There certainly is a problem with distribution of aid in Yemen. There is also a severe problem just to get aid into the country now. Yemen imports 90 percent of all of its food, and 70 percent of that assistance in food comes through the Red Sea port of Hodeidah, which has been pretty much knocked out of circulation because of the air war that Saudi Arabia has been conducting, and the fact that the Houthis now have seized control of the city. There is a lot of obstacles in the way of building confidence on the part of the international community that they can get aid effectively into the most needy parts of the population in Yemen.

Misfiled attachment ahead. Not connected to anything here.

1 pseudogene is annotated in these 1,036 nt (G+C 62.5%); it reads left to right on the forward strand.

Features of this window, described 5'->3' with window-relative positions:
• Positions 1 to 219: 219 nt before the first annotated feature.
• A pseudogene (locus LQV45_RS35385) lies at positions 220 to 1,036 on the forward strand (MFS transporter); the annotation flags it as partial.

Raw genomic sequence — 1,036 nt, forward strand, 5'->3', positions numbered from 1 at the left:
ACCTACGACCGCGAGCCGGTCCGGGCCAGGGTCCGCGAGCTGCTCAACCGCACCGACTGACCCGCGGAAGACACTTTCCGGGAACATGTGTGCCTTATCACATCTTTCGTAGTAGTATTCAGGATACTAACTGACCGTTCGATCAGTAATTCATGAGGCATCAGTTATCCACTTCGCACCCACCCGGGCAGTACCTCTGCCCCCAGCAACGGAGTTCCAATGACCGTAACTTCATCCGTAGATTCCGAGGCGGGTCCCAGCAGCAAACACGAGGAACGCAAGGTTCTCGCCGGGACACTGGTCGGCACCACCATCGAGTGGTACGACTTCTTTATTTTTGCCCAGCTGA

I think there is certainly going to be a long-term need for the international community to involve itself in a very material way in Yemen’s rehabilitation, recovery, and reconstruction. This is going to take a commitment that is not just going to be, “Let’s just go in and do it a couple of years.” It is going to be a sustained, generational effort, or otherwise you are going to be right. Yemen is going to be looking for international assistance for an extended period of time if we can’t get in, stop this war, and start to put the pieces back together again as quickly as possible.